GRADE B - These are lower budget films like "Halloween," and "Night of the Living Dead." The good ones work because they are directed by such visionaries as John Carpenter and George Romero.

GRADE C - These can be either big budget or low budget. Most of them suck big time, but once in a while a "guilty pleasure" comes along like The Howling," "Texas Chainsaw Massacre," or "The Evil Dead 2." In other words, no one is saying they're great films, but there is enough originality and/or inspired lunacy to make it worthwhile.

GRADE D - Trash filmmaking. Films like "Leprechaun," "Witchboard 5," "Puppet Master," etc etc. These are just plain bad films, but they defy criticism because there is an audience out there who just like to watch people die.

GRADE Z - These are usually straight to video films with the word "zombie" or "blood" in the title." I don't typically watch Grade D or Z movies, but apparently many people do.

"Scarecrows" is a Grade Z movie disguised as a Grade D movie. It's got high enough production values to manage a D rating, but the story, characters, pacing, direction, and special effects are strictly Grade Z.

I saw several good reviews of this movie on IMDB and hoped that maybe I'd discovered a rare gem. I'm always optimistic about finding a new discovery like the original "Ring" from Japan, or the underrated "Dogs of War" from England.

Believe me, folks. "Scarecrows" ain't no gem.

I personally found the film to be unwatchable. About half way through, I stared to fast forward through parts. It was THAT awful...and worse, BORING.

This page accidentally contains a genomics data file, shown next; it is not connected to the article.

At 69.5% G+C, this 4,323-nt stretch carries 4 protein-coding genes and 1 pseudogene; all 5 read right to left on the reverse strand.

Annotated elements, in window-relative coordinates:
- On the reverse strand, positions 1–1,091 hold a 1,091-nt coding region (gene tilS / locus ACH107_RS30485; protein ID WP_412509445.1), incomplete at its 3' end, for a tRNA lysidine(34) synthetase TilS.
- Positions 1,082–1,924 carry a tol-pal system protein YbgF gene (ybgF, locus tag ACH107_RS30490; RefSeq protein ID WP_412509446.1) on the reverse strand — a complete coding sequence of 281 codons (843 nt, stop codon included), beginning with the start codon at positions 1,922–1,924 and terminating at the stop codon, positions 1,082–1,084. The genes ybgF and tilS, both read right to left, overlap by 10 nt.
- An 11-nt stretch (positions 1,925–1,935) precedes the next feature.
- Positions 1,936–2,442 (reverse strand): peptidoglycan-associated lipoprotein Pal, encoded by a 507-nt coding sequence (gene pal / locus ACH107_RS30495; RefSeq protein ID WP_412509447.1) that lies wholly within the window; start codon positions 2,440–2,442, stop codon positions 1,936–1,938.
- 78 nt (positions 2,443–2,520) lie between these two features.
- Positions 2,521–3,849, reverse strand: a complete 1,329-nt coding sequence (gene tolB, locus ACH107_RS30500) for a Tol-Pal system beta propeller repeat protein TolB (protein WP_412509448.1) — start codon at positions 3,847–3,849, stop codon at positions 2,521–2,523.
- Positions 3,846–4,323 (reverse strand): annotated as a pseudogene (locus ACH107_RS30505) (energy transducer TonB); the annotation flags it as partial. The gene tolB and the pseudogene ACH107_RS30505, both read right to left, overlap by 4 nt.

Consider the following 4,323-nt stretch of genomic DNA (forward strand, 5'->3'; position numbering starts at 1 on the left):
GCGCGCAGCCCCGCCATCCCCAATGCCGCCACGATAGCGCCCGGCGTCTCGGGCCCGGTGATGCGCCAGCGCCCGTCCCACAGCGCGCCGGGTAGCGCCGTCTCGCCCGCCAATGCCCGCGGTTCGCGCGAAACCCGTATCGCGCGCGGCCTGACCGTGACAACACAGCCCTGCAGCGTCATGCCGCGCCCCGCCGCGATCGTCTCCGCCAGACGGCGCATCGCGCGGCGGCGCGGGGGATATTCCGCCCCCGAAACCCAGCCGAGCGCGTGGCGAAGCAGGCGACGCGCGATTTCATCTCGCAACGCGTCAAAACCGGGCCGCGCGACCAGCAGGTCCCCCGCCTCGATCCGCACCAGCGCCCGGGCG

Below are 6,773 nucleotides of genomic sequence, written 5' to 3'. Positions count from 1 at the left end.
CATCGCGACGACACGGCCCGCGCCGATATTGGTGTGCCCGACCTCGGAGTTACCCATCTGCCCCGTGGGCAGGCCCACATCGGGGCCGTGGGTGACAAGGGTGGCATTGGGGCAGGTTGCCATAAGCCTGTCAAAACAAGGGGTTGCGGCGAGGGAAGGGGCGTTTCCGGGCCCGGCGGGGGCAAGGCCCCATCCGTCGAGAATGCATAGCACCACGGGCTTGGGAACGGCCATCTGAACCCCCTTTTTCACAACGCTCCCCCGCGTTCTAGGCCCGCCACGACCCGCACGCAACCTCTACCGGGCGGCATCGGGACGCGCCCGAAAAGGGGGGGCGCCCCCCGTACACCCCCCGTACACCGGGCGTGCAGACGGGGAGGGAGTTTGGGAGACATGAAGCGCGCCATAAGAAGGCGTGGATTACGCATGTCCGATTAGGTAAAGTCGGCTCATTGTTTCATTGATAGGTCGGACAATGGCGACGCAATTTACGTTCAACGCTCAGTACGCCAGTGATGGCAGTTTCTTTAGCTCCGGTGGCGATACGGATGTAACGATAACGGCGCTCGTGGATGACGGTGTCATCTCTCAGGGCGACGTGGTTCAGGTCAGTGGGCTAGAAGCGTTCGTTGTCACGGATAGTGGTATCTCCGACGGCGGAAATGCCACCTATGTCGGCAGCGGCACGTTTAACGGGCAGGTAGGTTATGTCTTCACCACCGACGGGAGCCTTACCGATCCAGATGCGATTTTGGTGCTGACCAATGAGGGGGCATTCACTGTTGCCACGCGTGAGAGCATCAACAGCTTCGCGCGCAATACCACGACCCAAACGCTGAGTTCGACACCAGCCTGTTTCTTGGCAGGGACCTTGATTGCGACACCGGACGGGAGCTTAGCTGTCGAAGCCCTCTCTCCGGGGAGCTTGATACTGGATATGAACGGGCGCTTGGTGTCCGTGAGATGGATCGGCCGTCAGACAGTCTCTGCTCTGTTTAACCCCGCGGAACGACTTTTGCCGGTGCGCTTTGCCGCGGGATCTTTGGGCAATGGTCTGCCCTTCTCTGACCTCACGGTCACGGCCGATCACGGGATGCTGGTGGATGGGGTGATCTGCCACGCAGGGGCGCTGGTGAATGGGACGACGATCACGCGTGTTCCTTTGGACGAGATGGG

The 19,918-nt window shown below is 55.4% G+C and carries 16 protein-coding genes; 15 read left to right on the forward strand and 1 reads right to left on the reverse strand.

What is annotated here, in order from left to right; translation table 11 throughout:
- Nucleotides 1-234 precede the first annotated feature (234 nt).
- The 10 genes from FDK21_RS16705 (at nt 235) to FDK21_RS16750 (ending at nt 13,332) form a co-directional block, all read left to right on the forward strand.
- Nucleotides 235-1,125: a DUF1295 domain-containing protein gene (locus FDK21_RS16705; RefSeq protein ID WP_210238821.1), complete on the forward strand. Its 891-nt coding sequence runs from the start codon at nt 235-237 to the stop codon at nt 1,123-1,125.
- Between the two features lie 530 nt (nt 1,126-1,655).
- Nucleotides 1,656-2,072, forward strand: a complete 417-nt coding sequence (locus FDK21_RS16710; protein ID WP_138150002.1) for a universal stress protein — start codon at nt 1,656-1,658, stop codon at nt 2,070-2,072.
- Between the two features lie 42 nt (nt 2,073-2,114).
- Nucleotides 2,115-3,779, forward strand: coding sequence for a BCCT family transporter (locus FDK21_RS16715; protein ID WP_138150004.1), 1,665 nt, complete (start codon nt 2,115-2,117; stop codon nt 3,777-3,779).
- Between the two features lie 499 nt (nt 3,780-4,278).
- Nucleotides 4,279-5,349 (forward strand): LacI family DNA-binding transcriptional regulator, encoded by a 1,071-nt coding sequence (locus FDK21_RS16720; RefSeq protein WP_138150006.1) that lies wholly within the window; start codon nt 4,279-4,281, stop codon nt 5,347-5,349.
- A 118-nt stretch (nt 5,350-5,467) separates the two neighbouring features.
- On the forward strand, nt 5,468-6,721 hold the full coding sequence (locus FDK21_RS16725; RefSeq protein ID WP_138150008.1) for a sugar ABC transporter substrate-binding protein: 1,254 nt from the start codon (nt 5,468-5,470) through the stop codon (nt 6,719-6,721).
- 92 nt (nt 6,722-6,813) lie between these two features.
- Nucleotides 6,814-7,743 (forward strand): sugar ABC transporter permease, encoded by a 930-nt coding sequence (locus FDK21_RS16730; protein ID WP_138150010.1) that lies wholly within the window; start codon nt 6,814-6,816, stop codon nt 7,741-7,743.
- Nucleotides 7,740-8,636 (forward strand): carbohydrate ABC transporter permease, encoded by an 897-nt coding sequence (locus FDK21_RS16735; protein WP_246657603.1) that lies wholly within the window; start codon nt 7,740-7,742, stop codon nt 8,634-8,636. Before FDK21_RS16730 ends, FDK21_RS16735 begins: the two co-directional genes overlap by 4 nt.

I've seen better character motivation and acting on UPN sitcoms and the story is thinner than Bruce Willis' hair. Actually, there IS no story. It's just a bunch of alleged paramilitary types running around...talking a lot (with amateurish dialogue)...and getting killed by stuntmen dressed like high-school-production scarecrows.

These filmmakers don't understand any of the rules of horror. There is no BUILD of suspense. There are no characters to invest in. There is nothing to interest you except the anticipation of the credits rolling at the end.

If you like amateurish movies, with shoddy production values, uninspired direction, and zero plot, then by all means watch this film.

But for those of you who truly appreciate a good horror film, go rent something you've already seen twice before. Actually go watch some paint dry or grass grow. I guarantee it will be more interesting than this stinker.


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Frequently Asked Questions

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Details

Country:

USA

Language:

English

Release Date:

26 March 1991 (Portugal) See more »

Also Known As:

Scarecrows See more »

Filming Locations:

Davie, Florida, USA

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Box Office

Budget:

$425,000 (estimated)
See more on IMDbPro »

Company Credits

Production Co:

Effigy Films See more »
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Technical Specs

Runtime:

| (R-rated)

Sound Mix:

Ultra Stereo

Color:

Color

Aspect Ratio:

1.85 : 1
See full technical specs »